Shrugging off political uncertainty and a rising currency, the Philippine economy is enjoying steady growth. Plenty of pitfalls remain, however.
Arroyo: Under pressure
She is no stranger to turmoil, of course: An alleged coup attempt in February 2006 forced her to declare a state of emergency. Her reign has been characterized by demands for her resignation, allegations about electoral fraud and the threat of impeachment by the opposition. Arroyo’s predecessor Joseph Estrada’s political career met a premature end in January 2001 when he was ousted by a “popular uprising” backed by the Catholic Church and the military. The question now is whether President Arroyo is likely to face a similar fate.
Some anticipate that if she loses control of both houses in the congressional elections this May, the opposition will commence impeachment proceedings against her. That is the worst-case scenario, says Ces Tanchoco, bank economist and investor relations officer at Bank of the Philippine Islands (BPI). Tanchoco and other economists are resolutely upbeat that Arroyo will survive the forthcoming elections and remain in power for another three years.
“Politics is always a risk in the Philippines, but the political situation is relatively stable, and we expect Arroyo to remain in power until 2010,” says Frances Cheung, a Hong Kong-based economist with Standard Chartered Bank. Standard Chartered does anticipate some volatility in money market rates in the lead up to mid-May’s elections, but Cheung says this is likely to dissipate after the elections. “For investors, long-term confidence in the Philippines should not be a major concern,” she says.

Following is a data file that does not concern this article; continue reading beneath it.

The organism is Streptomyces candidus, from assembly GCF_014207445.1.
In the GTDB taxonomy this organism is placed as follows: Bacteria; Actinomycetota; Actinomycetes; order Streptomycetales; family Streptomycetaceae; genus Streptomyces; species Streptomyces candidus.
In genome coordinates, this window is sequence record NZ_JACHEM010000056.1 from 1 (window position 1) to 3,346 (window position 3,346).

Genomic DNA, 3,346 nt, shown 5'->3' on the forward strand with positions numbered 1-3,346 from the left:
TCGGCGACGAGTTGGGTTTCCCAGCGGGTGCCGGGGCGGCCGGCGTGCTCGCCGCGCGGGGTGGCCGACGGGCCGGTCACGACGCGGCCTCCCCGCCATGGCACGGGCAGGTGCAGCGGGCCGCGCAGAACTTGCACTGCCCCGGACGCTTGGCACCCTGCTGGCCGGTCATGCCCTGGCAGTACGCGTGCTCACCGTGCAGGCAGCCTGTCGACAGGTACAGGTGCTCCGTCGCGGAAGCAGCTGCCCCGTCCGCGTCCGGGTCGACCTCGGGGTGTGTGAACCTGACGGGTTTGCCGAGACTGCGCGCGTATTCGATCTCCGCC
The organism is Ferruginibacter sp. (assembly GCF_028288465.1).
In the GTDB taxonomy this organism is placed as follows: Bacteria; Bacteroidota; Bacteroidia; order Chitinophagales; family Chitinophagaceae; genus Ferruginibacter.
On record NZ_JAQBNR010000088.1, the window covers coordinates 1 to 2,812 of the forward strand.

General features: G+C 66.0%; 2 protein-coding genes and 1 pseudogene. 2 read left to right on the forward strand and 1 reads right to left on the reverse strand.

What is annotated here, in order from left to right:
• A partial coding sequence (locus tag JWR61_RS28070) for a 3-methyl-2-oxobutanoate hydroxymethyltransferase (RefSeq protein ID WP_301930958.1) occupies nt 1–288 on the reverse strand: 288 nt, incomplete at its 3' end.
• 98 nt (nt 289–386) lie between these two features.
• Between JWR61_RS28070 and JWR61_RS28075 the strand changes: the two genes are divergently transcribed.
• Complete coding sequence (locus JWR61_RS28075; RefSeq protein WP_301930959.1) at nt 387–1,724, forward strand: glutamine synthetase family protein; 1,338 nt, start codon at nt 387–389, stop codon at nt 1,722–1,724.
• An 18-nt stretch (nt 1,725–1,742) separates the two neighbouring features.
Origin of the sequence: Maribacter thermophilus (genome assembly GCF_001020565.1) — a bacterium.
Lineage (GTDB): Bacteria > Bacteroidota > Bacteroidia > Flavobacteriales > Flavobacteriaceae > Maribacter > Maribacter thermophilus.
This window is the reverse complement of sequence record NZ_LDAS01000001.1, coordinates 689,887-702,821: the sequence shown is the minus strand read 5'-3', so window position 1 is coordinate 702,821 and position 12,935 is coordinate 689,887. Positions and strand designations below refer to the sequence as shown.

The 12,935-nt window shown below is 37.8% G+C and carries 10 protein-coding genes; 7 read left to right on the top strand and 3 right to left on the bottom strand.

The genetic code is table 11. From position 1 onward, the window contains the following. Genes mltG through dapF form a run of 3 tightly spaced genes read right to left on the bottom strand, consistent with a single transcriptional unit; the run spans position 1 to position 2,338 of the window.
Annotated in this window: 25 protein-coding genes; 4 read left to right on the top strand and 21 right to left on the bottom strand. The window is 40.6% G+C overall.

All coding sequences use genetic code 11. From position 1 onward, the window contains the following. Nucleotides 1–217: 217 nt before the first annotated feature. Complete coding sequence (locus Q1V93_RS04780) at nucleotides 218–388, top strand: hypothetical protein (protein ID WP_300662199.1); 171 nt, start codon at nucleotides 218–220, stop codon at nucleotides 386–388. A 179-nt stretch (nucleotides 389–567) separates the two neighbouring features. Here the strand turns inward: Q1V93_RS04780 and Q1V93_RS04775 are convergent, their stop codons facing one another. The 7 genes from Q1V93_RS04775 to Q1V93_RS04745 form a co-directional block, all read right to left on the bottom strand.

In its December 2006 assessment of the Philippines, Trust Company of the West (TCW), the US subsidiary of Société Générale Asset Management, states that while President Arroyo remains unpopular, “political risk seems to have decreased.” Arroyo, if nothing else, is a survivor and has the support of the top military ranks. With Arroyo already having survived one impeachment attempt, Jean-Charles Sambor, a vice president of TCW, says that the prospect of the opposition gaining control of the lower house in the forthcoming midterm elections and instigating another impeachment is less likely.
Another potential source of electoral disruption, Arroyo’s attempt to institute constitutional reforms, also appears to have been put on the back burner, given opposition to it in the upper house, says Sambor. Tanchoco of BPI believes that investors may tolerate “political hiccups” in the run-up to the elections so long as they can see that the Arroyo administration is getting the economic fundamentals right.
In late February the Philippine central bank, Bangko Sentral ng Pilipinas (BSP), announced measures to curb the rapid appreciation of the peso, which rose 8.3% against the US dollar in 2006. Despite a strong peso having a minimal impact on the exports sector, Cheung says the central bank needed to be seen to be doing something to curb its strength, so it introduced trading limits. “The restrictions imposed…are quite mild,” says Cheung, adding that she does not anticipate they will have a negative impact on foreign investors’ perceptions of the market.
Any negative market reaction is also likely to be countered by the surge in international remittances from Filipinos abroad, which increased 37% year-on-year in December 2006. According to TCW, the increase in remittances is also likely to offset any negative impact from rising oil prices on the current account and will contribute to “resilient” private consumption, which should see the Philippine economy grow by 5% in 2007. “Against a scenario of slowing exports, domestic consumption will remain the key lever and will help smooth the GDP growth trend,” notes Sambor. Electronics exports are expected to decelerate due to slowing US demand.